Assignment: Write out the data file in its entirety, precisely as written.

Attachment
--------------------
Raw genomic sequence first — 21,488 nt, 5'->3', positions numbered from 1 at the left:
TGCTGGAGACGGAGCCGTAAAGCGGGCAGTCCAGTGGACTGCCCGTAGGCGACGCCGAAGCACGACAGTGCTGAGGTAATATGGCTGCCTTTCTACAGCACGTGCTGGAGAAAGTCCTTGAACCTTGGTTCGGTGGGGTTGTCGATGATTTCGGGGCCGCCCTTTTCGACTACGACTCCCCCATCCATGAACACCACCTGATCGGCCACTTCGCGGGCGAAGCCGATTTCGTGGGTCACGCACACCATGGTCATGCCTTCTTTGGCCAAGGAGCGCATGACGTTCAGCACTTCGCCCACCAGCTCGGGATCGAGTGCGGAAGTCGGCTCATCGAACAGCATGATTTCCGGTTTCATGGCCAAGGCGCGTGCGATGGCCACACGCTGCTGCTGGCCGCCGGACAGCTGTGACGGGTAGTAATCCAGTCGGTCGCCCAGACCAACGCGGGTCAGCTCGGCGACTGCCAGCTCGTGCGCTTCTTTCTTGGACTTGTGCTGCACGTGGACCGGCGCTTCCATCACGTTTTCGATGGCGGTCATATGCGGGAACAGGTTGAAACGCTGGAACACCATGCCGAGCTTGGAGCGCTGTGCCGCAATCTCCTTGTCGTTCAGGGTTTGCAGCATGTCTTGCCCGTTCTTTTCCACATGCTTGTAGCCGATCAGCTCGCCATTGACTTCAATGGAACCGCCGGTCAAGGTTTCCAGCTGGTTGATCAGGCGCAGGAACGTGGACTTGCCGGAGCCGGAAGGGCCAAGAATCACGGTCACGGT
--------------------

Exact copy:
Raw genomic sequence first — 21,488 nt, 5'->3', positions numbered from 1 at the left:
TGCTGGAGACGGAGCCGTAAAGCGGGCAGTCCAGTGGACTGCCCGTAGGCGACGCCGAAGCACGACAGTGCTGAGGTAATATGGCTGCCTTTCTACAGCACGTGCTGGAGAAAGTCCTTGAACCTTGGTTCGGTGGGGTTGTCGATGATTTCGGGGCCGCCCTTTTCGACTACGACTCCCCCATCCATGAACACCACCTGATCGGCCACTTCGCGGGCGAAGCCGATTTCGTGGGTCACGCACACCATGGTCATGCCTTCTTTGGCCAAGGAGCGCATGACGTTCAGCACTTCGCCCACCAGCTCGGGATCGAGTGCGGAAGTCGGCTCATCGAACAGCATGATTTCCGGTTTCATGGCCAAGGCGCGTGCGATGGCCACACGCTGCTGCTGGCCGCCGGACAGCTGTGACGGGTAGTAATCCAGTCGGTCGCCCAGACCAACGCGGGTCAGCTCGGCGACTGCCAGCTCGTGCGCTTCTTTCTTGGACTTGTGCTGCACGTGGACCGGCGCTTCCATCACGTTTTCGATGGCGGTCATATGCGGGAACAGGTTGAAACGCTGGAACACCATGCCGAGCTTGGAGCGCTGTGCCGCAATCTCCTTGTCGTTCAGGGTTTGCAGCATGTCTTGCCCGTTCTTTTCCACATGCTTGTAGCCGATCAGCTCGCCATTGACTTCAATGGAACCGCCGGTCAAGGTTTCCAGCTGGTTGATCAGGCGCAGGAACGTGGACTTGCCGGAGCCGGAAGGGCCAAGAATCACGGTCACGGT